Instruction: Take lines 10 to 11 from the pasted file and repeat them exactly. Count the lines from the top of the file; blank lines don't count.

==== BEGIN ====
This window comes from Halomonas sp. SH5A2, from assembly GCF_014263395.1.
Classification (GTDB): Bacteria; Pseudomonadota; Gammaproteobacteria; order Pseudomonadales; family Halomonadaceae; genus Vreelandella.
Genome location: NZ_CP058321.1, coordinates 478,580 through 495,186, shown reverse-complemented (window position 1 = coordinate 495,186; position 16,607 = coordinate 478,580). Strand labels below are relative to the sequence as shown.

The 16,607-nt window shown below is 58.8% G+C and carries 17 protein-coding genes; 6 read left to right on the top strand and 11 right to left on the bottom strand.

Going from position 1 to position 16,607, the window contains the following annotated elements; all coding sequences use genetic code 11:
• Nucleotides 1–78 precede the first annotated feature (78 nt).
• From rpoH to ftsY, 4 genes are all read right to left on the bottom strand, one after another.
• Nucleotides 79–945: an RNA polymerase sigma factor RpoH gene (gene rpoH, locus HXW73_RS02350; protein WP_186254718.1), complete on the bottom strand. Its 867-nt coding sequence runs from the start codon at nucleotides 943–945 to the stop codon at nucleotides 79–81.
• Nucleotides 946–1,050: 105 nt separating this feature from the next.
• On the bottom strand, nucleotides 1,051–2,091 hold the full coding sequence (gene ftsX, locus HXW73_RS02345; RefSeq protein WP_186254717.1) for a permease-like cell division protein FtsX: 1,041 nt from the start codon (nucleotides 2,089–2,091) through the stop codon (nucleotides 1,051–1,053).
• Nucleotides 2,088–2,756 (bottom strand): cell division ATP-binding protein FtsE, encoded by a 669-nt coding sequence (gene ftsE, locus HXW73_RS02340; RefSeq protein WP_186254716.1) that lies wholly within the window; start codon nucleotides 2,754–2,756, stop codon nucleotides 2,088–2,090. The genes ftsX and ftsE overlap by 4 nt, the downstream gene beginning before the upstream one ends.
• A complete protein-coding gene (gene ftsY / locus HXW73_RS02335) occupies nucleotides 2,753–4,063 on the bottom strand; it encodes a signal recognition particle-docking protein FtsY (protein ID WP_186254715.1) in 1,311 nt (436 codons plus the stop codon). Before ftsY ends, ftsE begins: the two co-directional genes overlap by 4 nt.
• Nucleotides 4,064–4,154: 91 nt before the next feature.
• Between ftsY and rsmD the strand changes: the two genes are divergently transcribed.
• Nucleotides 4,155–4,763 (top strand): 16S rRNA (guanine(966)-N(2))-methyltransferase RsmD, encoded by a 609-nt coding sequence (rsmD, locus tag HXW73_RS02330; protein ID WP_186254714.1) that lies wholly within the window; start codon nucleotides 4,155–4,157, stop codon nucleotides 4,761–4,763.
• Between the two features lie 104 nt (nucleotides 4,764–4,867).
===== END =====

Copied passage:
• On the bottom strand, nucleotides 1,051–2,091 hold the full coding sequence (gene ftsX, locus HXW73_RS02345; RefSeq protein WP_186254717.1) for a permease-like cell division protein FtsX: 1,041 nt from the start codon (nucleotides 2,089–2,091) through the stop codon (nucleotides 1,051–1,053).
• Nucleotides 2,088–2,756 (bottom strand): cell division ATP-binding protein FtsE, encoded by a 669-nt coding sequence (gene ftsE, locus HXW73_RS02340; RefSeq protein WP_186254716.1) that lies wholly within the window; start codon nucleotides 2,754–2,756, stop codon nucleotides 2,088–2,090. The genes ftsX and ftsE overlap by 4 nt, the downstream gene beginning before the upstream one ends.